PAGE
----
Review: Atelier Ryza: Ever Darkness & the Secret Hideout (Nintendo Switch)

17 mins read

Review by Matt S. 

I’ve got to say this upfront; Atelier Ryza is a truly delightful game and the developer, Gust, is clearly keen to find new ways to mature the series. It has achieved that, and that’s admirable. But it’s also the Atelier title that has come the closest so far to losing me. There are some points of contention that I have that are, on balance, not enough to dampen my enthusiasm for Ryza, but while I was easily able to push past them, I wouldn’t be honest if I said there weren’t parts of this game that I really wasn’t a fan of.

I’m going to start with the combat. For the first time in an Atelier title, Ryza offers a proper real-time combat system. That’s not to say it’s an action combat title, like Gust’s other property, Nights of Azure. Rather, Ryza’s combat system plays a bit like the old SNES and PlayStation One Final Fantasy ATB systems, in that each character has “turns” and then needs to wait a period of time after taking an action before they can take their next action. In the meantime, enemies keep attacking or using their special abilities periodically, regardless of what you’re doing.

The problem with Ryza’s combat is that it is too busy. Far too busy. The old Final Fantasy titles were run by simple menus, while Ryza has action points gauges, supports, and all kinds of other interlocking systems sitting over the top of the combat. It’s not fast or complex enough to become overwhelming – just – but I have to query the wisdom of this system. Atelier has always been about very laid back gameplay, and a sedate, traditional turn-based combat system has been a key part of that. I’ve got no issues with active combat systems in other games, but it’s a little disjointed in this particular title and series to have such a relaxed approach to storytelling, exploration, and other key gameplay systems, only to then challenge players with this kind of combat system.

With this being said, combat was never why I played an Atelier title, and I generally avoided it, as far as I was able to. You always needed to get into some scraps here and there for the materials that the enemies would drop, but otherwise combat always felt like something thrown in there just to cement Atelier as a JRPG. That much hasn’t changed with Ryza either, so while I wasn’t ever a big fan of the combat system, it faded into the background quickly enough that it didn’t bother me either.

The other element of Ryza which I’ve not been able to get on board with is Ryza herself. This is a series that has always been about connecting players to the characters, remember, and the order of my favourite Atelier titles is an exact parallel to the order of my favourite Atelier protagonists. So it’s a little disappointing that Ryza’s not up there. Like with the combat system, it’s not that Ryza is a poor character outside of context, because she’s great. It’s just that she’s such a departure for Atelier that she gives the entire game a tonal shift from what I love about Atelier. Previously, Atelier protagonists had a specific type; they were all frilly skirt-wearing girls, basically. Each Atelier protagonist would go through an extensive coming of age narrative arc as her game’s principle storytelling concern, but throughout each they remained incredibly feminine, girlish types. I liked that. It was refreshing. Unique across the range of “for-otaku”, fanservicey JRPGs, Atelier stood out as the only one that didn’t really indulge in an overt sexiness. They were pretty games, featuring very pretty people, and that was lovely.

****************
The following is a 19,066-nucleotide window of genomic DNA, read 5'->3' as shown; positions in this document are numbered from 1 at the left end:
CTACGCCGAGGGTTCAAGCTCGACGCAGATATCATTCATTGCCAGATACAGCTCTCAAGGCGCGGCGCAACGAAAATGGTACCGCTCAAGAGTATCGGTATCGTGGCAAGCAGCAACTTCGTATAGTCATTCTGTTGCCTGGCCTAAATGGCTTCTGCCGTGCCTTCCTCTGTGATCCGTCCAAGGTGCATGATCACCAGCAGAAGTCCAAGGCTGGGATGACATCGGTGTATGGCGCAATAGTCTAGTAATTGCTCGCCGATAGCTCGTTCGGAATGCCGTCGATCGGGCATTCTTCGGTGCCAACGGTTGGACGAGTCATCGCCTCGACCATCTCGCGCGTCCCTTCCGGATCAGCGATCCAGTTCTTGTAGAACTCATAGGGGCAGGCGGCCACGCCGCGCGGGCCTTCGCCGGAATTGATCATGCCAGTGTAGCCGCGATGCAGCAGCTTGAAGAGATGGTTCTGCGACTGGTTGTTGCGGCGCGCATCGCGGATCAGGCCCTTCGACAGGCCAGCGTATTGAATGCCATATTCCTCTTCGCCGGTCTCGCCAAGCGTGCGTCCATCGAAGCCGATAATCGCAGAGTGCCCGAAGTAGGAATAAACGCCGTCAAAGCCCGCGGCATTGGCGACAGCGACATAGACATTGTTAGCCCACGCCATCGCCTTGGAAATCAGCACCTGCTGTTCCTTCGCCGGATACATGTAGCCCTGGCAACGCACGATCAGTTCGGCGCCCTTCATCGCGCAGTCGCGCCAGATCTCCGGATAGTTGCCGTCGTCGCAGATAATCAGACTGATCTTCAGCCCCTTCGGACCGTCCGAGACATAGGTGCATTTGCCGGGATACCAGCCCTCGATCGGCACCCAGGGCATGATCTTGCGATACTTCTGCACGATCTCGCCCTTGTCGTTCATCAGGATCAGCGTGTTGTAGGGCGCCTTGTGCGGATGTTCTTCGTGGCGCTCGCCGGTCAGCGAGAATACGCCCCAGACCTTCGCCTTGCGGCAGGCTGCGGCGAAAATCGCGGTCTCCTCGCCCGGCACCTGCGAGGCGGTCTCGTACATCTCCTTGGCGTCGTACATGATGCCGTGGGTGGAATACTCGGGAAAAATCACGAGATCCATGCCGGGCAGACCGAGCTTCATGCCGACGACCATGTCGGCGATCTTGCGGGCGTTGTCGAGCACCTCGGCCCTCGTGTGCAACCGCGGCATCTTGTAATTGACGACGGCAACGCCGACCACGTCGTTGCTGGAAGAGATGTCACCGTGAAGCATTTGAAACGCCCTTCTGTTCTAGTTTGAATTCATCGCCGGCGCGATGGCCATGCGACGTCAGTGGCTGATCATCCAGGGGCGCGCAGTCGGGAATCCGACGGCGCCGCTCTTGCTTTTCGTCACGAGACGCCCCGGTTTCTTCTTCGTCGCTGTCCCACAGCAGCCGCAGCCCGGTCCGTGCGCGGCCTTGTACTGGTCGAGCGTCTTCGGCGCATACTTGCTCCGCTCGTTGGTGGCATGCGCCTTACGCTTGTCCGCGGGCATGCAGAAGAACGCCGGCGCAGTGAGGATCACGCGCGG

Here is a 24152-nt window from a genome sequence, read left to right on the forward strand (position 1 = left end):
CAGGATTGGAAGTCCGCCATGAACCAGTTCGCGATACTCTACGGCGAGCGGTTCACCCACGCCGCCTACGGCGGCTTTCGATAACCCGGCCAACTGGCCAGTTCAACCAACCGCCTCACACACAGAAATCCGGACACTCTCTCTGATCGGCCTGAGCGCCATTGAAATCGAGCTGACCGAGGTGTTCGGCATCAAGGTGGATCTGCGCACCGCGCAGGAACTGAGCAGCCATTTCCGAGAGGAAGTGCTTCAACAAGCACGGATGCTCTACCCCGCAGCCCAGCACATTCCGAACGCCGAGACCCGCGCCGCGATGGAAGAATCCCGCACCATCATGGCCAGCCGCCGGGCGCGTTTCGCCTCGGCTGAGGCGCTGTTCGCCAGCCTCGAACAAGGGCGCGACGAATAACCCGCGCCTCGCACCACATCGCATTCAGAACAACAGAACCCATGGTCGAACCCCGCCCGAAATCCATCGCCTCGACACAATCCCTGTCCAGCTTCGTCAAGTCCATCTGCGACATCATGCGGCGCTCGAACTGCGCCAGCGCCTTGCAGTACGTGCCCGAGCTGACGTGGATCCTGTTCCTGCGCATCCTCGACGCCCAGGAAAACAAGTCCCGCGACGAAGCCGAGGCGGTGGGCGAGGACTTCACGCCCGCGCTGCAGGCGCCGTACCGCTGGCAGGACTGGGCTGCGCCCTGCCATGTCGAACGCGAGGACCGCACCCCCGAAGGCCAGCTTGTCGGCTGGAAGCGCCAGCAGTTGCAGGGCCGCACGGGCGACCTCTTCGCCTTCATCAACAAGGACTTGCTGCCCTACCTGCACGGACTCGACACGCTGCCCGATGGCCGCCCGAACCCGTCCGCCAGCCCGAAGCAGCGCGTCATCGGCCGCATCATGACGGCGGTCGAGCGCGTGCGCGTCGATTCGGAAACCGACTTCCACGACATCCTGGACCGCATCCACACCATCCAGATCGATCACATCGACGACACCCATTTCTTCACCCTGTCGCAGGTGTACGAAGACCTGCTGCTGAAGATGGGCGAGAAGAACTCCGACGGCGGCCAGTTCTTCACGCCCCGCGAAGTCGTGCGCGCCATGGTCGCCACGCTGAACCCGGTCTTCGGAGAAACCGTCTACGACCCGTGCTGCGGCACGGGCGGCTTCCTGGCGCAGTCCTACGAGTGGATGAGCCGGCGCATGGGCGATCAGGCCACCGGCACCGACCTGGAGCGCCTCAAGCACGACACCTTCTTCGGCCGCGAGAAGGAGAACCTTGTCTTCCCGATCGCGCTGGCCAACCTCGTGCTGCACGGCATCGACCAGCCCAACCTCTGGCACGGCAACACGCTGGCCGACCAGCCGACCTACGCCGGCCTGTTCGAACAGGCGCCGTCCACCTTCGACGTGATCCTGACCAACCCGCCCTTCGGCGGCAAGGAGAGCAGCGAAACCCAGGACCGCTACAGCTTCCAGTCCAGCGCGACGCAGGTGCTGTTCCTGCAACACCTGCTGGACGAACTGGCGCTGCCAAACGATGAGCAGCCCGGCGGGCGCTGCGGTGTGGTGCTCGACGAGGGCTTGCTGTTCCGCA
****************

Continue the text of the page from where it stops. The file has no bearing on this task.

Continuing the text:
You only need to search for “thicc” and “Ryza” together on social media to spot where she has driven a tonal shift within the series. People have not been able to get over her overly curved legs since the initial character reveal. I do wonder if this response has been a little bemusing to the developers at Gust, because when I interviewed them at TGS earlier this year, they were clear that the reason that they swapped the frilly skirt for shorts was out of a concern for Ryza’s modesty. Moreover, in Japan disproportionately large thighs aren’t quite the cultural obsession that western culture’s escalating average BMIs has defined as the new sexy. Regardless of intent, though, when you look at Ryza it is really hard to see the overt sex appeal as an accident.

Again, she’s a good character, don’t get me wrong. Her tomboyishness certainly makes her a bit tougher than some of the other Atelier leads that we’ve seen in years past, but when push comes to shove Ryza shows the same qualities as her peers – she’s a bit of a ditz at times, but is ultimately community-orientated, loyal to a fault, and resourceful in the face of adversary. Once I sat down to actually play Atelier Ryza my concerns about the character faded away quickly because I was able to enjoy her for what she was, rather than measure her against my expectations as an “Atelier protagonist”, and it’s not like there isn’t a skirt-girly character in the game for me, anyway. Klaudia might not be a leading lady (and this is the first time I’ve ever preferred a secondary character to the protagonist), but she’s certainly the type I like, and her classy black stockings that go with the dress is my ideal fanservicey aesthetic.

Additionally, I can’t begrudge Gust for looking for new audiences and trying different things. Ryza’s been a massive commercial hit for a series that many worried was becoming over-saturated and almost burned out. This is the third Atelier this year alone, and that’s an absurd rate of development. That Ryza has been such a commercial hit is surely because, with the character of Ryza, Gust has done something different and it has resonated. I suspect we’ll see more of her type down the track now, and on that basis anything that gets more people into Atelier is a good thing in my book. Finally, given that Atelier Lulua released just a couple of months ago, and Lulua is most certainly my kind of girl, I’m not feeling hard done by by any means here.